D.J. GRAB and Y. VERJEE
International Laboratory for Research on Animal Diseases
P O Box 30709, Nairobi, Kenya
Results and Discussion
African trypanosomes, the causative agent of "nagana" in livestock and sleeping sickness in man, are protozoan parasites that are cyclically transmitted by tsetse flies (Glossina spp.). They have a 12-15 nm thick coat of a variable surface glycoprotein (VSG) covering the entire surface of the organism.¹ The generation of a new population of trypanosomes with a different surface coat has been shown to be the result of a clone-specific change in the expression of a particular VSG gene.2,3 It is clear that the ability of the parasite to alter its VSG2 has hampered the development of a conventional vaccine against trypanosomiasis. Therefore, a clearer understanding of the biochemistry of the VSG may suggest alternative targets for immunological intervention.
The VSGs from T. brucei are proteins known to be attached to the plasma membrane via a glycosyl-phosphatidylinositol (GPI) anchor.4 In addition, the presence of the GPI anchor is probably responsible for the immunological cross-reactivity observed between different VSGs.2,4,5 It has been postulated that the VSG is selectively released in vivo from the plasma membrane of the trypanosome as a result of the removal of the dimyristol-glycerol domain from the phosphatidylinositol via an endogenous phospholipase-C (PLC).6,7,8 The form containing the entire GPI anchor is commonly referred to as the membrane form of VSG (mfVSG) while the form lacking the dimyristolglycerol moiety is known as the soluble form of VSG (sVSG). Using subcellular fractions, we have that the VSG-specific PLC resided in the membrane of the flagellar pocket.9 However, we could not exclude the possibility that the mfVSG phospholipase-C activity could be in other membrane enclosed compartments: coated vesicles, endosomes, or other prelysosomal compartments. Internal localization of the mfVSG-PLC has also been postulated by others.4 The present report is an attempt to address this problem further.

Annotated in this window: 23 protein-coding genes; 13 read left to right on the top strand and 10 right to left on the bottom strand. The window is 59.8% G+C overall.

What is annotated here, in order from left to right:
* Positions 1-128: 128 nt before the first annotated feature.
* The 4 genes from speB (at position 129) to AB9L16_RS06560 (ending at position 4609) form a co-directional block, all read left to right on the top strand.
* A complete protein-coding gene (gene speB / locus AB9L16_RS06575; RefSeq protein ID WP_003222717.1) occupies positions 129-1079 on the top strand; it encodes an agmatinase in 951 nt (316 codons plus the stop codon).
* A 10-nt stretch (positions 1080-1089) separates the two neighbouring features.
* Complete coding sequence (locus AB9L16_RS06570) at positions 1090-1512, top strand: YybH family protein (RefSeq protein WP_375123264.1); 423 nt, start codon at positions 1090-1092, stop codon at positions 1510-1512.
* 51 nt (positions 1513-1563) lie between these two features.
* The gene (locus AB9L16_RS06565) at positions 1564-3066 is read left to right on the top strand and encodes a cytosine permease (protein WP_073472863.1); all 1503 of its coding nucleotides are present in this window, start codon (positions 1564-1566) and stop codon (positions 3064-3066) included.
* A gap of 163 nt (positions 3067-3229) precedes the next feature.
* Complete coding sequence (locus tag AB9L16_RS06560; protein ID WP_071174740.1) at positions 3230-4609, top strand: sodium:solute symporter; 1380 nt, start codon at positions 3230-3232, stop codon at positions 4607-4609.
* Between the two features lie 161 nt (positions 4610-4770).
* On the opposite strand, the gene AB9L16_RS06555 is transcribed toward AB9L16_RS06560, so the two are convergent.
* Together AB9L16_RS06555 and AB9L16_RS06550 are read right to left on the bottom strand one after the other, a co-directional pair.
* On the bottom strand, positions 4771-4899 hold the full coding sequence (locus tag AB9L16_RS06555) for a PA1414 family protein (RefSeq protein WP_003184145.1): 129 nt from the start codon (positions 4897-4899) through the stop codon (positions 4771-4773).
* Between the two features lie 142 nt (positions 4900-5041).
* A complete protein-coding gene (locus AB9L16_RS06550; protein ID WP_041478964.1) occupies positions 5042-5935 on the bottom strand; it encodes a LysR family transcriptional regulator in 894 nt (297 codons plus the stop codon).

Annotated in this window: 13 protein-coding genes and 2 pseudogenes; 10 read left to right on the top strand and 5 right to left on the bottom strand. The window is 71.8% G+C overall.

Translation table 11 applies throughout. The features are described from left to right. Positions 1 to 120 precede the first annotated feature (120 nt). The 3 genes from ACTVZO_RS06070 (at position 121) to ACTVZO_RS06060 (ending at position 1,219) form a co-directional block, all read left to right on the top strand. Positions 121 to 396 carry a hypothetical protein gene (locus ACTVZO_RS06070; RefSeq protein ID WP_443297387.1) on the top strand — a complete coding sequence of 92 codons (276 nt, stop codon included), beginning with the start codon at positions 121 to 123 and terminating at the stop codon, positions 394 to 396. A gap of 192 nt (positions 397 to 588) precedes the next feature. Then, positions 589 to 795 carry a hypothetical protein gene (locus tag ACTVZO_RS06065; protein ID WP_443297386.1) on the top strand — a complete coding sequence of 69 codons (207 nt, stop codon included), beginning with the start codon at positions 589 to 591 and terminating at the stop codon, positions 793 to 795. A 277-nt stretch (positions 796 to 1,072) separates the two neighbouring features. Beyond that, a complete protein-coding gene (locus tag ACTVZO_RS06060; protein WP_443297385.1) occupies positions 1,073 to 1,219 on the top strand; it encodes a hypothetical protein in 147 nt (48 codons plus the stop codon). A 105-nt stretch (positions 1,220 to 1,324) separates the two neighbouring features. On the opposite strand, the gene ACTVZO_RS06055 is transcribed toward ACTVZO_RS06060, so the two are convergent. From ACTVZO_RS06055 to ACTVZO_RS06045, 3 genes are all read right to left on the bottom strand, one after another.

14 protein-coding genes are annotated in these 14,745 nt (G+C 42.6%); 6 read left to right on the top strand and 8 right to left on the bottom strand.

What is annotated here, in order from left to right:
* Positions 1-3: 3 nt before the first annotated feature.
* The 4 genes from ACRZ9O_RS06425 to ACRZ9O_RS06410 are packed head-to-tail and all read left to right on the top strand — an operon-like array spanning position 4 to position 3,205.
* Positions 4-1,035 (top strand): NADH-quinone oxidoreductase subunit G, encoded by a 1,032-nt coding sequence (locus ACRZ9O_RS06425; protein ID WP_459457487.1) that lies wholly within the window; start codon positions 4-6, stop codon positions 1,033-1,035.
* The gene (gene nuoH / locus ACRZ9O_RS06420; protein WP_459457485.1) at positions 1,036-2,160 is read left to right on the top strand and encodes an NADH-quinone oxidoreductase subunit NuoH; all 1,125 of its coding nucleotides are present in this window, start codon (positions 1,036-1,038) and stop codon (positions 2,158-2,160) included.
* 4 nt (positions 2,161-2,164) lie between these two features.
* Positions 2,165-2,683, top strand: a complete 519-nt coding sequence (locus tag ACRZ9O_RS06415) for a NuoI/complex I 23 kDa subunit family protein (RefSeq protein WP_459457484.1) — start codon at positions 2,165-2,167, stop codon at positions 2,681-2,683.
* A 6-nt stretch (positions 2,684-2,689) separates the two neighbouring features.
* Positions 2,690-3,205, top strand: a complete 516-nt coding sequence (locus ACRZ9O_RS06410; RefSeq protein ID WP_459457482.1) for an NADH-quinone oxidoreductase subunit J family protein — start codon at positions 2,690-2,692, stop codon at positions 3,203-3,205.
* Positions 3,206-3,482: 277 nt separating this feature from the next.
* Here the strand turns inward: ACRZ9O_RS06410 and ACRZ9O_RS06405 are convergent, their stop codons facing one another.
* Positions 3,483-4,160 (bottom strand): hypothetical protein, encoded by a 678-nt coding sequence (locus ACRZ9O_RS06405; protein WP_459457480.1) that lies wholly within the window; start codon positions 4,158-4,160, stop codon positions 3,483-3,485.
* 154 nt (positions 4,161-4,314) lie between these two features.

Trypanosoma brucei clone MITat 1.52 was grown in lethally irradiated rats (600 red) and the organisms isolated from the infected blood using isopynic Percoll gradients followed by DEAE-cellulose chromatography supplemented with nucleosides.9 The cells were washed twice in ice cold SHKE (250 mM sucrose, 50 mM HEPES, 25 mM KCl, 1 mM EDTA, pH 7.4), and a membrane fraction prepared by the method of Grab et al..9 The fraction with the highest specific activity for mfVSG phospholipase-C (which banded on top of 14.4% Percoll; Fraction V) was then applied onto a 12.5-42.5% SHKE gradient and centrifuged (4 °C) for 16 hours in an SW-41 rotor. The gradient was collected and the fractions analysed for total protein,10 mfVSG-PLC,9 and adenyl cyclase.11 In one experiment the cells were resuspended in RPMI-1640 medium (108/ml) supplemented with 100 m m hypoxanthine and BSA (10 mg/ml) and incubated at 37 °C for 30 minutes before fractionation. The BSA content was determined by conventional liquid phase RIA using rabbit anti-BSA serum (Miles-Yeda, Ltd.) and 125I-BSA.